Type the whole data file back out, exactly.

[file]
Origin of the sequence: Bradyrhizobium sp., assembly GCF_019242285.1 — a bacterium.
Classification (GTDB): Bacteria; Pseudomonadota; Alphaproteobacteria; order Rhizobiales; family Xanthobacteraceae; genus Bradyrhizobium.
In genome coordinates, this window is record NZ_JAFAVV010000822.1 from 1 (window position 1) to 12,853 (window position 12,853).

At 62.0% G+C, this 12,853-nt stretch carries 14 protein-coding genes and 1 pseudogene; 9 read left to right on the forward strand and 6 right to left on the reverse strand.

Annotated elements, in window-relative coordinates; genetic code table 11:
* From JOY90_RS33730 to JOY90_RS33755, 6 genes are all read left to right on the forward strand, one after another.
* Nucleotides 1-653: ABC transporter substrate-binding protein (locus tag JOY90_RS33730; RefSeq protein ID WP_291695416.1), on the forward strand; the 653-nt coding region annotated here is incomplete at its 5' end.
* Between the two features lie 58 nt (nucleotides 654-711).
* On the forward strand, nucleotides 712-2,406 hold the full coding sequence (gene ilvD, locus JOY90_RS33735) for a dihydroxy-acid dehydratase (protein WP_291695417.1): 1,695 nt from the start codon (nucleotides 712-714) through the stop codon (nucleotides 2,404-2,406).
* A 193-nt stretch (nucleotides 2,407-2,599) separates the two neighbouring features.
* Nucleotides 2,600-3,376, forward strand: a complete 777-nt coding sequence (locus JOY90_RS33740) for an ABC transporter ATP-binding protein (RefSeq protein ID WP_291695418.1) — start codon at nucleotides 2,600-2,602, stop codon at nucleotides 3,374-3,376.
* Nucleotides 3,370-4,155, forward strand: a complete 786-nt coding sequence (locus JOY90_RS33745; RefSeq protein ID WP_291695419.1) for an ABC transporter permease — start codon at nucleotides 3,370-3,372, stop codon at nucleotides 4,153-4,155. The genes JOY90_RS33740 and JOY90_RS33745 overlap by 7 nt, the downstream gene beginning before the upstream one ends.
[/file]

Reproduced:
Origin of the sequence: Bradyrhizobium sp., assembly GCF_019242285.1 — a bacterium.
Classification (GTDB): Bacteria; Pseudomonadota; Alphaproteobacteria; order Rhizobiales; family Xanthobacteraceae; genus Bradyrhizobium.
In genome coordinates, this window is record NZ_JAFAVV010000822.1 from 1 (window position 1) to 12,853 (window position 12,853).

At 62.0% G+C, this 12,853-nt stretch carries 14 protein-coding genes and 1 pseudogene; 9 read left to right on the forward strand and 6 right to left on the reverse strand.

Annotated elements, in window-relative coordinates; genetic code table 11:
* From JOY90_RS33730 to JOY90_RS33755, 6 genes are all read left to right on the forward strand, one after another.
* Nucleotides 1-653: ABC transporter substrate-binding protein (locus tag JOY90_RS33730; RefSeq protein ID WP_291695416.1), on the forward strand; the 653-nt coding region annotated here is incomplete at its 5' end.
* Between the two features lie 58 nt (nucleotides 654-711).
* On the forward strand, nucleotides 712-2,406 hold the full coding sequence (gene ilvD, locus JOY90_RS33735) for a dihydroxy-acid dehydratase (protein WP_291695417.1): 1,695 nt from the start codon (nucleotides 712-714) through the stop codon (nucleotides 2,404-2,406).
* A 193-nt stretch (nucleotides 2,407-2,599) separates the two neighbouring features.
* Nucleotides 2,600-3,376, forward strand: a complete 777-nt coding sequence (locus JOY90_RS33740) for an ABC transporter ATP-binding protein (RefSeq protein ID WP_291695418.1) — start codon at nucleotides 2,600-2,602, stop codon at nucleotides 3,374-3,376.
* Nucleotides 3,370-4,155, forward strand: a complete 786-nt coding sequence (locus JOY90_RS33745; RefSeq protein ID WP_291695419.1) for an ABC transporter permease — start codon at nucleotides 3,370-3,372, stop codon at nucleotides 4,153-4,155. The genes JOY90_RS33740 and JOY90_RS33745 overlap by 7 nt, the downstream gene beginning before the upstream one ends.